Front Door Deadbolt Control

Automating the control of the front door (or any inside/outside access door) presents a few challenges. For quite a number of years there were only door strikes available.
Your options were to: Kwikset Titan

Fortunately, Kwikset now offers their Titan Access One door lock. Power is only used when changing from locked to unlocked or vice versa. It also has manual control from the inside as well as a normal key lock from the outside.

Titan Access One
The Access One is battery operated (4 AA) which I initially thought to hardwire to save on batteries. However, one set of batteries lasts about a year and there is a warning before they die. Also there is the added benefit of not having to run wires on or through the door.

It comes with two four button remotes. A button to lock, one to unlock, a third that works with Genie garage doors, and a fourth to turn on a light if you purchase extra hardware. Now, I want the door to be integrated into the whole-house automation. That means getting the signal that I want to open the door to the controller and having the controller open the door. If I used the existing remotes, the controller would be left out of the loop.

Code Encryptor
Code Encryptor Street Smart Security has a security remote (3 button) and receiver that uses that same 4 billion code rotation as the Access One. However, Code Encryptor is a stand alone unit that can interface into existing security systems. It can also interface directly into a controller.

The Whole Package
The Code Encryptor can now be used as input to the whole-house controller. In order to give the controller the ability to control the lock a remote is attached to the controller.

The Code Encryptor remote only has three buttons. The third is a panic button that must be held for three seconds to activate. In order to be able to conserve on button use, only one button is used to lock and unlock the front door. The controller will need to know whether the door is locked or unlocked in order to know how to command the door. There are a couple ways to provide this. First, a plunger switch can be placed in the doorjamb that gets pressed when the door is locked. I prefer to use a micro switch with a curved metal arm that gets pressed when the bolt is closed (the curved metal arm keeps the bold from getting stuck).

The flow occurs as such: You press the button on the Code Encryptor remote, the controller determines if the door is locked, if it is then it presses the unlock button on the Access One remote, if it is unlocked, then the controller presses the unlocked button. One second later, the controller stops pressing the button.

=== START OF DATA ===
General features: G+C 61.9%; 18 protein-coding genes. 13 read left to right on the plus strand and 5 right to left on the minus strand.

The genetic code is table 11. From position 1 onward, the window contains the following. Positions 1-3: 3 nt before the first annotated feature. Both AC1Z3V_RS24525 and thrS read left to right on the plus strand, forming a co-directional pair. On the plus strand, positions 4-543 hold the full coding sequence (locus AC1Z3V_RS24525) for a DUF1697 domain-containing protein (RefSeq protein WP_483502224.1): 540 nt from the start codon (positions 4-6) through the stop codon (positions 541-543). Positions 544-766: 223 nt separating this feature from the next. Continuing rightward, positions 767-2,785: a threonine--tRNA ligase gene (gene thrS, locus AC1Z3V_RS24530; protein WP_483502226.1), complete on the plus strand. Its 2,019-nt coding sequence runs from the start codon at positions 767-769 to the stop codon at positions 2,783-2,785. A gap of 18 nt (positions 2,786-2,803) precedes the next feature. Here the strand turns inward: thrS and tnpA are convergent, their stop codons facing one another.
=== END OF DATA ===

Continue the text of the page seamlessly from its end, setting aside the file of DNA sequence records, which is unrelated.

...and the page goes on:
Code Encryptor
Attach the brown wire and the brown/white wire to a supervised input and the common (doesn't matter which goes where) on the SECU-16 and add a resistor per the SECU-16 instructions. This responds to the first button. Be sure to change the jumper to "supervised input."

Titan Access One
Install the lock per the instructions. Be sure to program the lock with the two remotes. Take one remote apart and remove the circuit board. Take the output from a 6V transformer and attach it to a 6V voltage regulator (6V transformers put out about 9V at low current). Attach the positive end to the large circle and the negative end to the small square next to it (see picture). I chose to hard wire the remote because I didn't want the problem of batteries going dead.

Wiring Diagram To wire the buttons, attach the common wire to the large circle, the lock wire to the right side of the top button (SW1), and the unlock wire to the left side of the middle button (SW4).

Attach the lock wire and the common wire to the first relay on the SECU-16. Then attach the unlock wire and the common wire to the second relay.

Micro Switch
Install the microswitch in the recepticle for the dead bolt so that when the bolt is locked, it closes the contacts on the switch. Run the two wires and attach them to a supervised input on the SECU-16 per the instructions.

The following code is based the these presets:
Module 1: Point 0: Code Encryptor button 1
Module 1: Point 3: Door microswitch
Module 1: Point 8: Access One lock button
Module 1: Point 9: Access One unlock button

If Module# 1/Point# 0 Turns ON
 And Module# 1/Point# 3 Is ON
  Then Module# 1/Point# 9 Turns ON
  Then Timer 0 is = 1
If Module# 1/Point# 0 Turns ON
 And Module# 1/Point# 3 Is OFF
  Then Module# 1/Point# 8 Turns ON
  Then Timer 0 is = 1
If Timer 0 becomes > 1
  Then Module# 1/Point# 8 Turns OFF
  Then Module# 1/Point# 9 Turns OFF
  Then Timer 0 is = 0
    If you press your remote
 And door is locked
  Then unlock door
  Then start timer
If you press your remote
 And door is unlocked
  Then lock door
  Then start timer
If timer becomes greater than 1 second
  Then release lock button
  Then release unlock button
  Then reset timer

Additional Ideas
Other things to think about (i.e. I want to implement) are having a sensor to determine if the door is closed and automatically lock the door if it is unlocked.
Add locking the door to the list of things automatically done at "bed time."

Access One Deadbolt $120 ($90)
Code Encryptor $70
Microswitch under $1
Power supply under $7
Voltage regulator under $3
CPU-XA $160 ($120)
SECU-16 $100 ($70)